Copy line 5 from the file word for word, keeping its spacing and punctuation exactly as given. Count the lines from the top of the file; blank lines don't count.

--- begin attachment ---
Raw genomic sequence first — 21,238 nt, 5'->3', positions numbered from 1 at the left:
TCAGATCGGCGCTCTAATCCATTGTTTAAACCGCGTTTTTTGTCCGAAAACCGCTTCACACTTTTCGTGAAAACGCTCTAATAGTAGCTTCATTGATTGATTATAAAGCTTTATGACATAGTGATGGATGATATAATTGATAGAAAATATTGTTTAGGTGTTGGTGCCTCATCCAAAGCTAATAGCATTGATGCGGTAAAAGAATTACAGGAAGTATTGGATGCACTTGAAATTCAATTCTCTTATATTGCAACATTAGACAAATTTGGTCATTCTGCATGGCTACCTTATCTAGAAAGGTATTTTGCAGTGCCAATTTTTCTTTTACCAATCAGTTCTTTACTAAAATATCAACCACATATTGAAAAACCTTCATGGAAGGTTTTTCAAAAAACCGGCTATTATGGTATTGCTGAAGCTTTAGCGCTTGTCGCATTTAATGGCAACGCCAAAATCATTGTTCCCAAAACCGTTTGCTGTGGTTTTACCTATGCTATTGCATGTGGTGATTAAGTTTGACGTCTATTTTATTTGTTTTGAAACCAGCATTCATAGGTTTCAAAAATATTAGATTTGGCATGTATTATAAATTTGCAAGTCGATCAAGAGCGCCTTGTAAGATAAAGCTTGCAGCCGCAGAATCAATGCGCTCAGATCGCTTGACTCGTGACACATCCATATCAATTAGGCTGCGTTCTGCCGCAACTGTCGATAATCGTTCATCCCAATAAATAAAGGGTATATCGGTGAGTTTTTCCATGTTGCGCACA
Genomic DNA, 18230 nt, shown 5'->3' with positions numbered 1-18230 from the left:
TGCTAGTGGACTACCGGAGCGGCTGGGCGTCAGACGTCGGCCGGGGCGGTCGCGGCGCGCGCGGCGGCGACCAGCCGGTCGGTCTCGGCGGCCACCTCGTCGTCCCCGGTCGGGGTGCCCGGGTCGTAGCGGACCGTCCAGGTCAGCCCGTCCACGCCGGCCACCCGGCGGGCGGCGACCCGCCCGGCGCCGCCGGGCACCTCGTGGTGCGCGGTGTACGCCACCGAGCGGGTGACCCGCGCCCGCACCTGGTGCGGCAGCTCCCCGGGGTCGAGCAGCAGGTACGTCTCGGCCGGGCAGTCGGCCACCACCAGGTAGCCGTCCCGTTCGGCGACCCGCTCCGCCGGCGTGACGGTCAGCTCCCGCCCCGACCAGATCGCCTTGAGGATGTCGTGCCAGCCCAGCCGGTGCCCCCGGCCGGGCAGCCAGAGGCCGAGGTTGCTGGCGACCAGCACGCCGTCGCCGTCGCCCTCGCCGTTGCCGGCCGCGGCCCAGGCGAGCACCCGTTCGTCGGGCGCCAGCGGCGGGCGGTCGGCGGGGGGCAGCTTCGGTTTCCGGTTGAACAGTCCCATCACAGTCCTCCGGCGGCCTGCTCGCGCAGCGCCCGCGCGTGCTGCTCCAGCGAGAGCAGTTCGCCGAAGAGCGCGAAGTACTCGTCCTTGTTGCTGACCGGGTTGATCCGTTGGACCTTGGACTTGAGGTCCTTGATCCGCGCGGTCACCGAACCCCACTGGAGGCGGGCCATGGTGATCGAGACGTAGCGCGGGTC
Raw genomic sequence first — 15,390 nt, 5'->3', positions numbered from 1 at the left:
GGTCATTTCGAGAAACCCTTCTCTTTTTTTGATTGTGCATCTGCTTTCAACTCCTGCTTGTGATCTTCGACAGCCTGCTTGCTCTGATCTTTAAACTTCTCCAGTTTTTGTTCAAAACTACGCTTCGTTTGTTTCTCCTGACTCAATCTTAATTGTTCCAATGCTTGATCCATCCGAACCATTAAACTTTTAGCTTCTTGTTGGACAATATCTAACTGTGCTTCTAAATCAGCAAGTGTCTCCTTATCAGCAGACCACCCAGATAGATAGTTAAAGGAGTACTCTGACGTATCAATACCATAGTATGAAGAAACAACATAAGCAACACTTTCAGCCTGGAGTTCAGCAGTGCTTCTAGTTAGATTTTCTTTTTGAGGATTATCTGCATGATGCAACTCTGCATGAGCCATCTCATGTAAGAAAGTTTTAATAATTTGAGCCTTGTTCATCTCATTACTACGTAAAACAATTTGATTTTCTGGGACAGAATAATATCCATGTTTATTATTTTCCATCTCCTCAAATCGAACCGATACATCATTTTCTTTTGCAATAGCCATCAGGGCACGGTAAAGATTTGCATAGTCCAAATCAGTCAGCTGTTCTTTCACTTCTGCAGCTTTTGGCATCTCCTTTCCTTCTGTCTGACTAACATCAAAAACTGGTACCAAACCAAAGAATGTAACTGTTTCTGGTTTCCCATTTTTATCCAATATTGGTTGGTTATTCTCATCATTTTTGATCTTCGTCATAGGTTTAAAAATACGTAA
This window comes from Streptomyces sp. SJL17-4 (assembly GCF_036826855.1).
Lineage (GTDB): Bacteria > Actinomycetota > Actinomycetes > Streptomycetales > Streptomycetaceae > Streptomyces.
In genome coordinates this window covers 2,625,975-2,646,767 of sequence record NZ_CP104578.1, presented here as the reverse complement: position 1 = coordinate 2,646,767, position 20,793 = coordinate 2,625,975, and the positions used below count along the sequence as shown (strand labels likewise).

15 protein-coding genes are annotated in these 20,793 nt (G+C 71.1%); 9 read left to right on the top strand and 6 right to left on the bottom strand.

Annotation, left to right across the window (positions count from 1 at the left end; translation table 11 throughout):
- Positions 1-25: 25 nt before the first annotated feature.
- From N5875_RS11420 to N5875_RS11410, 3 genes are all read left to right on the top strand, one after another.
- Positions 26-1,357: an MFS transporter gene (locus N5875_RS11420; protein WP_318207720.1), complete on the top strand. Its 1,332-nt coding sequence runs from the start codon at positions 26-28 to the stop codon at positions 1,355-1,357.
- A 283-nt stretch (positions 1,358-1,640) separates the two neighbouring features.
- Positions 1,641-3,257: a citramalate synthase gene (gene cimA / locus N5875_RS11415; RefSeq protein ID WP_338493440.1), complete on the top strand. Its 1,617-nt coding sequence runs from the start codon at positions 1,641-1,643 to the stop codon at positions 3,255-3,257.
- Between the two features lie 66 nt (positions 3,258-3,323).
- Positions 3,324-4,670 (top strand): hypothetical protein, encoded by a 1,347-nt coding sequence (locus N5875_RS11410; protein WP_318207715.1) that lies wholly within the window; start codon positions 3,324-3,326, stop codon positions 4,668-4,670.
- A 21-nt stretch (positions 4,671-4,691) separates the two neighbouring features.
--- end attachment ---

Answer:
Raw genomic sequence first — 15,390 nt, 5'->3', positions numbered from 1 at the left: